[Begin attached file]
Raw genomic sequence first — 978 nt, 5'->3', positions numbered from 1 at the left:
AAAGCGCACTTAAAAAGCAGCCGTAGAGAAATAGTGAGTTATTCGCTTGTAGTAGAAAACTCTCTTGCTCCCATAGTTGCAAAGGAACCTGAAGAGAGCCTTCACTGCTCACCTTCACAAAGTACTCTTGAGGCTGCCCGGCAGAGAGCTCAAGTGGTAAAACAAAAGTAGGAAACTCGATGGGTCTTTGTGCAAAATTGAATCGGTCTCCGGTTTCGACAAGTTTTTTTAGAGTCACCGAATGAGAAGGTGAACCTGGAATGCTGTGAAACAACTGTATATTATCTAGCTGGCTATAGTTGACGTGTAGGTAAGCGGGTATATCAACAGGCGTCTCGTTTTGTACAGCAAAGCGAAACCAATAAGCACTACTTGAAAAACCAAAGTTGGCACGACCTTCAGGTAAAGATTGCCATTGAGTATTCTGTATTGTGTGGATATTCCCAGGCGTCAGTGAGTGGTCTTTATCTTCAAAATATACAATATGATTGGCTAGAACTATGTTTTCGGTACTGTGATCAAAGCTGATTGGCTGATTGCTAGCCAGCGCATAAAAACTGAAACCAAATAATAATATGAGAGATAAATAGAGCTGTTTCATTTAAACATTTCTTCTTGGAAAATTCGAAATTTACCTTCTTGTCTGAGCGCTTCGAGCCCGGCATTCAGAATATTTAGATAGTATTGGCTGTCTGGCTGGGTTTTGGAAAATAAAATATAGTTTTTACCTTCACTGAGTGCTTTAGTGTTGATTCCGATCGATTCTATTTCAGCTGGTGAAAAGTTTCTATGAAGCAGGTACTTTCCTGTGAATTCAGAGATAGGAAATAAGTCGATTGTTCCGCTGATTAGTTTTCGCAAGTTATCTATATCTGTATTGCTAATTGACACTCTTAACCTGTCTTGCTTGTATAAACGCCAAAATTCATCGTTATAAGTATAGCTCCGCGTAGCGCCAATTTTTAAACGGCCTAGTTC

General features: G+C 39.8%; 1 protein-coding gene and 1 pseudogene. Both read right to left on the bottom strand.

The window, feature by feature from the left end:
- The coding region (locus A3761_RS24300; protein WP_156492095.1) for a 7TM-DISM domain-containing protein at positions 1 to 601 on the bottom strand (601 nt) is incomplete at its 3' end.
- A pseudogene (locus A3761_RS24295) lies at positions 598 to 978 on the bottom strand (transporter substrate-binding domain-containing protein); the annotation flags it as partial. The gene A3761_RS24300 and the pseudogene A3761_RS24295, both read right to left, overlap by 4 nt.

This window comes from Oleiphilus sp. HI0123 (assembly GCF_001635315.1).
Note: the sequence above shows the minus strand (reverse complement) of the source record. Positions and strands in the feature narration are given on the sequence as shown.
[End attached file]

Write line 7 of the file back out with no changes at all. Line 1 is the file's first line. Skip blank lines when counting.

This window comes from Oleiphilus sp. HI0123 (assembly GCF_001635315.1).